The Doctor, Fitz and Anji arrive in Edinburgh in 2003, but
it is not the 2003 they were expecting. The British Empire
still exists, terrorism is rife, and the computer hasn't been
invented. The stakes are higher than ever before as the Doctor
struggles to restore Earth history...
was unavoidably reminded of the classic New Adventure,
Timewrym: Exodus as I embarked upon this novel. Whereas
the Seventh Doctor and Ace discovered a Britain under Nazi
occupation, the Eighth Doctor, Fitz and Anji find a 2003 that
more closely resembles 1953 in terms of its technology and
culture. In fact, this whole "distorted timeline" story arc,
which began with last September's Time Zero, is more
than a little reminiscent of the "alternate universe" series
of New Adventures.
Having said that, you might have expected the TARDIS travellers
to be on the lookout for alterations in the timeline by now.
Yet Anji readily leaves her companions in Edinburgh, intending
to resume her former life, and is extremely slow on the uptake
when she fails to register the more sinister overtones of
oddities such as the prevalence of 1950s fashions, the blank
looks that her credit card elicits, and the lack of automated
train ticket machines. The author explains that Anji's lack
of attention is down to her being rattled by the blatant racism
she experiences, but still...
Britain in 2003 is a grim location indeed. Knowledge of advanced
scientific principles is ruthlessly suppressed by the state
and police brutality is widespread, as Fitz discovers to his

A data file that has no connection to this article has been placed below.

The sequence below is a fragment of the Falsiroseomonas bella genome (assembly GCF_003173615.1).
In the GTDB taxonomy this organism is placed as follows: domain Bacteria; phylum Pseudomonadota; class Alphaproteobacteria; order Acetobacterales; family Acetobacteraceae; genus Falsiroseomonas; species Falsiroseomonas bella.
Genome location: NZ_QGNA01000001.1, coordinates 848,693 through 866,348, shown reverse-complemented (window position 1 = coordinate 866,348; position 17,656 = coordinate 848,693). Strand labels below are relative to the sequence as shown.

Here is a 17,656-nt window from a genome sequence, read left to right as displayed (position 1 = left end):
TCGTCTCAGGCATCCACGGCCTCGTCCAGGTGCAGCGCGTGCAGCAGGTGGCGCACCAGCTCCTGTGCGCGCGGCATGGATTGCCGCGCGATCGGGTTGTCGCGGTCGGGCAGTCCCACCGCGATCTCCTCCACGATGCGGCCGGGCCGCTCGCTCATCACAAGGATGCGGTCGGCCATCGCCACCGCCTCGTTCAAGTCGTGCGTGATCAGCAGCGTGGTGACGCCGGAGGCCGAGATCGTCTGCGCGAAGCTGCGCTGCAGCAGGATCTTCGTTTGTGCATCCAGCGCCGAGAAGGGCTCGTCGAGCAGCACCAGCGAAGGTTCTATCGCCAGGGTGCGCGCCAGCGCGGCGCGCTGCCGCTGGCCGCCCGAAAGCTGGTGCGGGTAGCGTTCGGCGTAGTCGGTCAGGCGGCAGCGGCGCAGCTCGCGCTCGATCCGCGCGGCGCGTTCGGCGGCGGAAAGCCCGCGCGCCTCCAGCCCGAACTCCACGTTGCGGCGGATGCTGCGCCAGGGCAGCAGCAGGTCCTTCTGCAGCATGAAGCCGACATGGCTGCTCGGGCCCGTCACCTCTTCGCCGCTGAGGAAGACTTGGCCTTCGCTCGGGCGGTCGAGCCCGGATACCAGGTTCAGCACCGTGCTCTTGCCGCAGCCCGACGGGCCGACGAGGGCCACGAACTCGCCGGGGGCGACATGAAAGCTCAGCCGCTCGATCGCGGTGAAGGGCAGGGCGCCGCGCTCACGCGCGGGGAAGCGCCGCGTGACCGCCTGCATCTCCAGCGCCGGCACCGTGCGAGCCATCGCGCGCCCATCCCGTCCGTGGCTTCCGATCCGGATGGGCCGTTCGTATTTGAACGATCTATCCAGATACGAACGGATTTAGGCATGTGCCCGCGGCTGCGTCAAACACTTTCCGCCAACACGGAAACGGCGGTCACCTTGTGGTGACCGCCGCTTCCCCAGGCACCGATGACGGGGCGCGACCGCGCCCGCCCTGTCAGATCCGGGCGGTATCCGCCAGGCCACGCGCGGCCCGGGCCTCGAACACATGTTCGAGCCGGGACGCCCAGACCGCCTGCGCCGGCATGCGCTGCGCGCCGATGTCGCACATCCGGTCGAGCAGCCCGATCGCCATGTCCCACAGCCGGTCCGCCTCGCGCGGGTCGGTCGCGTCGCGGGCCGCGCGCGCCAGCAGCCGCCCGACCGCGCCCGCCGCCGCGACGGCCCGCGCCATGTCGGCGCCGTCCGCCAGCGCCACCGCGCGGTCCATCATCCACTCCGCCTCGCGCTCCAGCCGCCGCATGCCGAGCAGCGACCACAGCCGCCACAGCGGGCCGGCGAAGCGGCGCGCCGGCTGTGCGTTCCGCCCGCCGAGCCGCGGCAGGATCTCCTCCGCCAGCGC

misfortune when he is arrested as a suspected terrorist. He
is innocent, of course - not that his mockery of a show trial
allows him any opportunity to defend himself. As with the
recent Kaldor City audio release, Hidden Persuaders,
there is an element of political satire in the Prime Minister's
"war with terrorism".
particularly harrowing scenes follow. Whereas in Bishop's
previous novel, Amorality Tale, the police were corrupted
by an alien drug, here the violence is carried out by ordinary
human beings. Nevertheless, as with his previous novel, Bishop's
narrative remains irresistibly readable.
was a long gap between the author's first Who novel,
Who Killed Kennedy? and Amorality Tale. Let's
hope he will keep his books coming on a more regular basis
from now on.
this item online
compare prices online so you get the cheapest
(Please note all prices exclude P&P - although
Streets Online charge a flat £1 fee regardless
of the number of items ordered). Click on the
logo of the desired store below to purchase
All prices correct at time of going to press.